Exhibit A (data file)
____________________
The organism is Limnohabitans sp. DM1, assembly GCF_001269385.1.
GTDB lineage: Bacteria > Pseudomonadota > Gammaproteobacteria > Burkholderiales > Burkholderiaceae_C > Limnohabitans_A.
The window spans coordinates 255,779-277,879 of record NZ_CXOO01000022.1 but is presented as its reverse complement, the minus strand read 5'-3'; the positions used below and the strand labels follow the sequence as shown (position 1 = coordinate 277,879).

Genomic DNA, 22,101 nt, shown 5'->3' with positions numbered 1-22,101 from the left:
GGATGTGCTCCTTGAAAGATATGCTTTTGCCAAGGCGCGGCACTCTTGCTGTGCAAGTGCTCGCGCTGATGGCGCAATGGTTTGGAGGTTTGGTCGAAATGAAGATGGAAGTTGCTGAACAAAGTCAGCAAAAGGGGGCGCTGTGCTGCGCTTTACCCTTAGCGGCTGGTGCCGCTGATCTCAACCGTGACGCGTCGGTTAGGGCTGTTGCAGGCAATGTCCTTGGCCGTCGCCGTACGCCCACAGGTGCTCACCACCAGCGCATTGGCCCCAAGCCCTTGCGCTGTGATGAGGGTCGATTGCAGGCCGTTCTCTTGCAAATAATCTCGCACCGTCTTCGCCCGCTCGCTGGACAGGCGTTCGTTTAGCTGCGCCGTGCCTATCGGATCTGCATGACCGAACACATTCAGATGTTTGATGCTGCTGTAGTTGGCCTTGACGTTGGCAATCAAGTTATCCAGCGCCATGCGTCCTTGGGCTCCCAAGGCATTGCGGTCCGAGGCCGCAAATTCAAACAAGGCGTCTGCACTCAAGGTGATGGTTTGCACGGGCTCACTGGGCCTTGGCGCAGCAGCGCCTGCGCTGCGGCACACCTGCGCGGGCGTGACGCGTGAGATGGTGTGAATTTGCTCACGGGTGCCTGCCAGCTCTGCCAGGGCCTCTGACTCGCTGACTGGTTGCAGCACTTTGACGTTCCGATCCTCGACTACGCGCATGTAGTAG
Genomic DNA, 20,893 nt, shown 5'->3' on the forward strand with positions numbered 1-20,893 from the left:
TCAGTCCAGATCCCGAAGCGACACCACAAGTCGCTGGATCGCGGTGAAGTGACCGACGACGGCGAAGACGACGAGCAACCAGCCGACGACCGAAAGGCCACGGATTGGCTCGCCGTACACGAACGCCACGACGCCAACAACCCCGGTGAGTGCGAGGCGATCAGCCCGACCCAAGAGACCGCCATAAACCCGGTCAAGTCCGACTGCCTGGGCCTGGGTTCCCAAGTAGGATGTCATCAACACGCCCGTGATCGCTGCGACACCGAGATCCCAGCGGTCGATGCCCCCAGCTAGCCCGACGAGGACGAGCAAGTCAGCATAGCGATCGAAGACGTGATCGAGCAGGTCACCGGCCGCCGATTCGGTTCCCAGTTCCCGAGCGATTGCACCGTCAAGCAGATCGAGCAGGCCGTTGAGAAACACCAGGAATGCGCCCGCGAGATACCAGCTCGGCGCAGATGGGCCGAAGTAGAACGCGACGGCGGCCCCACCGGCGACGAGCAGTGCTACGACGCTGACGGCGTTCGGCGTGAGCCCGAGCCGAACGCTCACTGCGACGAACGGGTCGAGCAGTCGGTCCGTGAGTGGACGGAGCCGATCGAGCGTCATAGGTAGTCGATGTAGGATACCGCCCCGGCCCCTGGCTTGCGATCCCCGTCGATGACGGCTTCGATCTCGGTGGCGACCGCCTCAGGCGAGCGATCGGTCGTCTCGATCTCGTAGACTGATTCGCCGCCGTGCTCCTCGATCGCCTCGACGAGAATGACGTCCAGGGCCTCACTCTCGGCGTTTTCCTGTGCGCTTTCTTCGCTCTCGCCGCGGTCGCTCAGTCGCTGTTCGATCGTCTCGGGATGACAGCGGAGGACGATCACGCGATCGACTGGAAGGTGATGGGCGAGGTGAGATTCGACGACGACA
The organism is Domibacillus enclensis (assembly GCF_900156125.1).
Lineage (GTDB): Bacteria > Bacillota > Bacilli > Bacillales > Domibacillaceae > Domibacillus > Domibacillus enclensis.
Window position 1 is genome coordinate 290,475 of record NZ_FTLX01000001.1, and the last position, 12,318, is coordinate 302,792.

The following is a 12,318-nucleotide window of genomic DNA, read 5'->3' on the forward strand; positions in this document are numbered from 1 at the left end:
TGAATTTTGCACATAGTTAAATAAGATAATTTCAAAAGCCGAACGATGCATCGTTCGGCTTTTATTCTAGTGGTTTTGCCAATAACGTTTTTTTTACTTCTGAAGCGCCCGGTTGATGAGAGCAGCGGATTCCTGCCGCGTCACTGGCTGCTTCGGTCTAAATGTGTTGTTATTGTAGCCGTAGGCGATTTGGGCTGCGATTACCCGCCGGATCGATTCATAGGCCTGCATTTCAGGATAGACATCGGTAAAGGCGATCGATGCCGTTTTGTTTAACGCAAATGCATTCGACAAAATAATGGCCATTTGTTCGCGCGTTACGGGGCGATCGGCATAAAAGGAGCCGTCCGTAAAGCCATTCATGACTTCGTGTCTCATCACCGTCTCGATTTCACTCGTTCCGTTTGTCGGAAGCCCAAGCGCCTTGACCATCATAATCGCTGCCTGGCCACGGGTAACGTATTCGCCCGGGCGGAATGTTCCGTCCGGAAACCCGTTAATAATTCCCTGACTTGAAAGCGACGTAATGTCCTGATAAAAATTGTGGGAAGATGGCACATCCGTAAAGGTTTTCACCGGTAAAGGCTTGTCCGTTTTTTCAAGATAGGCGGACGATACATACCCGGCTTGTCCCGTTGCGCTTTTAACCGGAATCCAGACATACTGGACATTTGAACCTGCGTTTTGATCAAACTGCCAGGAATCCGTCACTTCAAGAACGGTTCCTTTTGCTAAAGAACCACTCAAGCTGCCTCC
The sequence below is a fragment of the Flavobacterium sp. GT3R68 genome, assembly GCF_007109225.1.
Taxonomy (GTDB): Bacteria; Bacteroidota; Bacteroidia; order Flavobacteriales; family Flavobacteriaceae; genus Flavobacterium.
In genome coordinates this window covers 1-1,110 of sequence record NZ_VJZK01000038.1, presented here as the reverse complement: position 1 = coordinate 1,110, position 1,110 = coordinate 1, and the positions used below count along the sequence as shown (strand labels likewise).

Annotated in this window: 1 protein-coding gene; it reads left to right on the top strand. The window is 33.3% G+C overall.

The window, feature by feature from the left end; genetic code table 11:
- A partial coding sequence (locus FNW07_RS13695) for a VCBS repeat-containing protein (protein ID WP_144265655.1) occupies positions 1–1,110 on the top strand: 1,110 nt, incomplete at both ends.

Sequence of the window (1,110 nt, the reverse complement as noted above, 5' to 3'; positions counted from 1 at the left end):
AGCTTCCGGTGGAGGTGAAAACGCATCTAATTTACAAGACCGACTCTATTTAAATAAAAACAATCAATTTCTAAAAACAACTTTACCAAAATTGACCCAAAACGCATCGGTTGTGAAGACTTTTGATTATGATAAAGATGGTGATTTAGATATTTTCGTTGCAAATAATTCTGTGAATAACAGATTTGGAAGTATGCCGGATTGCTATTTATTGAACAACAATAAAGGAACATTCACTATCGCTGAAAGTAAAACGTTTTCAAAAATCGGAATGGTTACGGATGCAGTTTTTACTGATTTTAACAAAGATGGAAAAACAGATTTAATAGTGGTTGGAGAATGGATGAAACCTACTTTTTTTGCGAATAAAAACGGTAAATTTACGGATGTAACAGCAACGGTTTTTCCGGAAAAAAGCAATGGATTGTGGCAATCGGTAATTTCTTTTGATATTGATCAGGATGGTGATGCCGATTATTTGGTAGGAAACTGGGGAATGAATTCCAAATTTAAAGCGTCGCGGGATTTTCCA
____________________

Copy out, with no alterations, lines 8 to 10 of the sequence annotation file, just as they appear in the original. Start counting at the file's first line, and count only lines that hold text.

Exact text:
The organism is Domibacillus enclensis (assembly GCF_900156125.1).
Lineage (GTDB): Bacteria > Bacillota > Bacilli > Bacillales > Domibacillaceae > Domibacillus > Domibacillus enclensis.
Window position 1 is genome coordinate 290,475 of record NZ_FTLX01000001.1, and the last position, 12,318, is coordinate 302,792.